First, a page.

LAUREL COUNTY, Ky. —
I’m sure that I have done stories similar to this one over the 33 years that I’ve been writing Points East, so bear with me.
I’m in a rather affable Christmas mood, just now, and I have decided that this is one of the years that I’m really going to enjoy the season instead of emulating Mr. Scrooge. Part of the reason for my current, amiable state of mind has to do with the fact that I have all my shopping done and paid for without ever having left the house.
I’ve done it all on-line. And yes, you can and should buy local stuff on the Internet. For instance, my good friend and hunting/fishing buddy, ever since we ran together at Letcher High 45 years ago, Terry Fields, owns Top Drawer Gallery in Berea, which I consider the best, top-quality, authentic, central Appalachian handcrafts outlet under one roof in the region. You may find more stuff at some other places but you will seldom find better.
Visit the Website, topdrawergallery.com. Browse around, hit the contact-us button, then talk to Jerilu (Terry’s wife, and oh so much prettier than the male species of the family). Jerilu will tell you how to have it sent to your door or to you daughter in Texas in plenty time for Christmas, and she’ll also tell you about hundreds of other items not shown on the site.
The point is, you ought to try an Internet search on any retail outlet in your community or any other place, for that matter. A good place to start would be chamber of commerce, or retail stores in name that town. Be prepared to be amazed.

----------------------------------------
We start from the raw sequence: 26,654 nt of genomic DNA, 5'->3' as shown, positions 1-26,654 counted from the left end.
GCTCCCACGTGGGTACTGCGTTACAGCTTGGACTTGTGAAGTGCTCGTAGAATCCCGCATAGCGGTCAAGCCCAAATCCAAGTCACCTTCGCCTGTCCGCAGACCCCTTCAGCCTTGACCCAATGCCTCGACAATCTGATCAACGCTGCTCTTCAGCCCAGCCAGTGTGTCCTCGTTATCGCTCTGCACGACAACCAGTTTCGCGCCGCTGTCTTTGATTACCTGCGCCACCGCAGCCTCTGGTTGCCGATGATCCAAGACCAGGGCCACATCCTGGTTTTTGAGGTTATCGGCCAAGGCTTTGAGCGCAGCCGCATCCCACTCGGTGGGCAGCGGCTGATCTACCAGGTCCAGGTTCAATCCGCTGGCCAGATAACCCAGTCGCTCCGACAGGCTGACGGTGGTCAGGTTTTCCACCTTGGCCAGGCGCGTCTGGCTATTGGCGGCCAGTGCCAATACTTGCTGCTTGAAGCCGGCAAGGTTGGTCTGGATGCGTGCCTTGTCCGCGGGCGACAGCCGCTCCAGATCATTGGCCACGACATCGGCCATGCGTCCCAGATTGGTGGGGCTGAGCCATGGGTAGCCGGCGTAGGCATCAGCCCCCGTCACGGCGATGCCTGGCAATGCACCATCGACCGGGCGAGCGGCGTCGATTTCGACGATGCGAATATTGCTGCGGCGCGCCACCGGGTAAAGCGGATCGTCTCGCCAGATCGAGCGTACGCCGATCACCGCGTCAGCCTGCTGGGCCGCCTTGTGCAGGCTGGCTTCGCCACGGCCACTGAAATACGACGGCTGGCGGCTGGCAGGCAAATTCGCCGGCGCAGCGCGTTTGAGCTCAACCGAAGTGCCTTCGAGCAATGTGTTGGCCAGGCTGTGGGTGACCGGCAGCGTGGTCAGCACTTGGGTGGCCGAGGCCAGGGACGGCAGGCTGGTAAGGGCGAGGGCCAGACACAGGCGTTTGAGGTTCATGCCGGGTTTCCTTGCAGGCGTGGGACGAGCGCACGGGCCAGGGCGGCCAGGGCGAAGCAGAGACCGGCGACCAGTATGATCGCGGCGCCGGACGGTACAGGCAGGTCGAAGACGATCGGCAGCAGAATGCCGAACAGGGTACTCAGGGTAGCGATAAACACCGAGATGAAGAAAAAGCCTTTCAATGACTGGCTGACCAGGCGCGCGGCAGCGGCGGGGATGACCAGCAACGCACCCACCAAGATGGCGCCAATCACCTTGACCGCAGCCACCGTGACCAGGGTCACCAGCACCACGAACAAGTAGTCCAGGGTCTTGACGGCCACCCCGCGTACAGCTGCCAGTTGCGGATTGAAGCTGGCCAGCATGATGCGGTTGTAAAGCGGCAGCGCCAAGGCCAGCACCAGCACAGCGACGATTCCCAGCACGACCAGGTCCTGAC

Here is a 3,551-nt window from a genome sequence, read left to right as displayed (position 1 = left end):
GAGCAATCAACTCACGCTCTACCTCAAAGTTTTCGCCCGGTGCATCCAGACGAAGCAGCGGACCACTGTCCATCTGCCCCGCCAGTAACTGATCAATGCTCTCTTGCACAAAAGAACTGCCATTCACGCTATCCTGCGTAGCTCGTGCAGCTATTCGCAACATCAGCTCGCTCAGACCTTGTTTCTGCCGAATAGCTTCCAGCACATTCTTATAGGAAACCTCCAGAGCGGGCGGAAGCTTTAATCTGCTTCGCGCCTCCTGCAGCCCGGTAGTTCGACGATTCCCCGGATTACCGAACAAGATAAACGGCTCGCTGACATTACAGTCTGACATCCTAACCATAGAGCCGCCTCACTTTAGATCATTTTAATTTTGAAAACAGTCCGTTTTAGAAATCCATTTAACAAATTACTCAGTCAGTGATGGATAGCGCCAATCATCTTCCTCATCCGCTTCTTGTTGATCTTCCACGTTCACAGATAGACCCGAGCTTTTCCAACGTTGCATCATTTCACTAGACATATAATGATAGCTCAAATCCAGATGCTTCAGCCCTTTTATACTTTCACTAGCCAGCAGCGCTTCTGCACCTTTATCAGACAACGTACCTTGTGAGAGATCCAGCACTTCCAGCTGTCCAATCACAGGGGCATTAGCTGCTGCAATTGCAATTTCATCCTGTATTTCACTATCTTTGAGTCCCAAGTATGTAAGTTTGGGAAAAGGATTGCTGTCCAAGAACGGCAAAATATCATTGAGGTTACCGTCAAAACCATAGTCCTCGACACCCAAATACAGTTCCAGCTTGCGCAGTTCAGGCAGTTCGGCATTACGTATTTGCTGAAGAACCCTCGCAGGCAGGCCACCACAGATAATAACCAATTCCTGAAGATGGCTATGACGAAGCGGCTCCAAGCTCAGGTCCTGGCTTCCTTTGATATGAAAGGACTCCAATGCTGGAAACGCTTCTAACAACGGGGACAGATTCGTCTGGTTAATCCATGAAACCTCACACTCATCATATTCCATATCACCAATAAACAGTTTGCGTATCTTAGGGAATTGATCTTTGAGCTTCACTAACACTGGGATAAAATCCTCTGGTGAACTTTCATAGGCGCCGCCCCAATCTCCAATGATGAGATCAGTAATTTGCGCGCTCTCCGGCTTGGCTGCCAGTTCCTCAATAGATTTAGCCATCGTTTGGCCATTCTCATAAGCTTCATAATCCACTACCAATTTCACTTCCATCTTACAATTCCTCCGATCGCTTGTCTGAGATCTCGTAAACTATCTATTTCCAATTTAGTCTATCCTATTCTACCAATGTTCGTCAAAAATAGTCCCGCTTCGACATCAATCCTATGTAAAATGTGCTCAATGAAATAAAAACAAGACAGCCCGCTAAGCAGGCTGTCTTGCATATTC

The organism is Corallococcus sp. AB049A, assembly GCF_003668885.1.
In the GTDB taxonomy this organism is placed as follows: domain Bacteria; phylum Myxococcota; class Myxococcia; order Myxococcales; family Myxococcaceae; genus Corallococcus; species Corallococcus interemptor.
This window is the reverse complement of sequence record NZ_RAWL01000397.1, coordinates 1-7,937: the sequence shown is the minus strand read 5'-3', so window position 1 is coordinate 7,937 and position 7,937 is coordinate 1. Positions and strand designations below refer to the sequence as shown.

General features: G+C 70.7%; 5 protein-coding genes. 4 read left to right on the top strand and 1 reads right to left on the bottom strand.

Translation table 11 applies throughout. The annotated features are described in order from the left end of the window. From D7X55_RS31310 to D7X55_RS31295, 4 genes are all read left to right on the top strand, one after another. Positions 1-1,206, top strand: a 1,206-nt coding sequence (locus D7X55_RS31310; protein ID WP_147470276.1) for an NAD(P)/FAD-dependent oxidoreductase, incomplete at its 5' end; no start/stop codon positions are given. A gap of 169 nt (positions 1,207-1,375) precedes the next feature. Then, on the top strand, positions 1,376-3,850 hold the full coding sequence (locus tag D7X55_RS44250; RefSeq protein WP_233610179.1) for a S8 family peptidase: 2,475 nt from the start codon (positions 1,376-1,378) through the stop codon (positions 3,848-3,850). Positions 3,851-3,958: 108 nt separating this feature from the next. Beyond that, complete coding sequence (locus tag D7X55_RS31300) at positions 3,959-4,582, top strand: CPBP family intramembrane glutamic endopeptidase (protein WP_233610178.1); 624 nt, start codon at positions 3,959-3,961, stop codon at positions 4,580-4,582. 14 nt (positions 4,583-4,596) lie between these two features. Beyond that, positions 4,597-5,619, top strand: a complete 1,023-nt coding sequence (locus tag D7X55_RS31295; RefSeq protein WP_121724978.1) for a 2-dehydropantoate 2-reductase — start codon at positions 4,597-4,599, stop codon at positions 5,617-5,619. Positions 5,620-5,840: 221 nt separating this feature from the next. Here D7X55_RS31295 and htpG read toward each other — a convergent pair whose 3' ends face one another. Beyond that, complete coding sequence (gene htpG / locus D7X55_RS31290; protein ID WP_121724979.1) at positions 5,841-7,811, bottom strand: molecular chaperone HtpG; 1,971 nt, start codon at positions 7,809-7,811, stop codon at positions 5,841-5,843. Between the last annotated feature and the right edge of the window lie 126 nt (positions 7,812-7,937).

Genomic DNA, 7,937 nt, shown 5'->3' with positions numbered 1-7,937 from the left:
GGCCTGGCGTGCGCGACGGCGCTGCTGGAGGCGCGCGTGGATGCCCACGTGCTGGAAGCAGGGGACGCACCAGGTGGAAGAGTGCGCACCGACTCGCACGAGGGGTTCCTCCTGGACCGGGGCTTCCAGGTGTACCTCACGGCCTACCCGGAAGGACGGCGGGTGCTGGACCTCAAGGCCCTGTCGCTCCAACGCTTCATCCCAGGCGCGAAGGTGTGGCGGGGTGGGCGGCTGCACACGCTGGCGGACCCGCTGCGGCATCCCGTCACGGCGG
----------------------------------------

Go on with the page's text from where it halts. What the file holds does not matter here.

On-line shopping is doubly attractive to me. In the first place I absolutely hate standing in line, elbowing my way through crowded aisles, never being able to find someone to tell me where something is, body odor and forgetting where I parked.
Invariably, if I am in a long line and finally get up almost to the front, an argument will start between a customer and the check-out clerk over whether a pair of pantyhose is $3.29 or $3.49 and this can go on for like five minutes before the clerk says she’s gonna have to call a manager. I have, on more than one occasion, tossed a dollar to the clerk and told her to let me pay the difference if she will just get this lady out of the way so that I can check out before the end of the decade. It works.
Of course the second reason I find on-line shopping so appealing has to do with the physical limitations that Mr. Parkinson and a stroke have laid on me. I couldn’t fight store traffic now if I wanted to. But I can still wobble to the door when the UPS lady or the mailman honk to get my attention to take delivery of my on-ine purchases.
What could be simpler and more expedient than that? I suppose the drivers could come in, help me open the packages, inspect the goods and take back anything that was damaged. But so far, everything I’ve ordered has been in perfect condition and I’ve made roughly 25 purchases.
Poor Loretta has made just one on-line purchase and it has been a total disaster.
She ordered a big name brand, state of the art, computerized, slow-cooker from one of the oldest and best known retailers in the world and put it on her credit card. Two days later she met the UPS lady at the door. The package was addressed to her. It was from Sears , but Lo took one glance and knew it couldn’t possibly be the item she had ordered. It was way too small.
The UPS lady said she could send it back, and that’s what she did. But here’s betting that this incident will not be satisfactorily resolved until well after Christmas. And here’s knowing that my sweet wife will be driving many, many miles and standing in line for many, many hours over the next three weeks.
Not me. I’ll be at home curled up with a good book because I’ve already done all my shopping and never once lost my temper.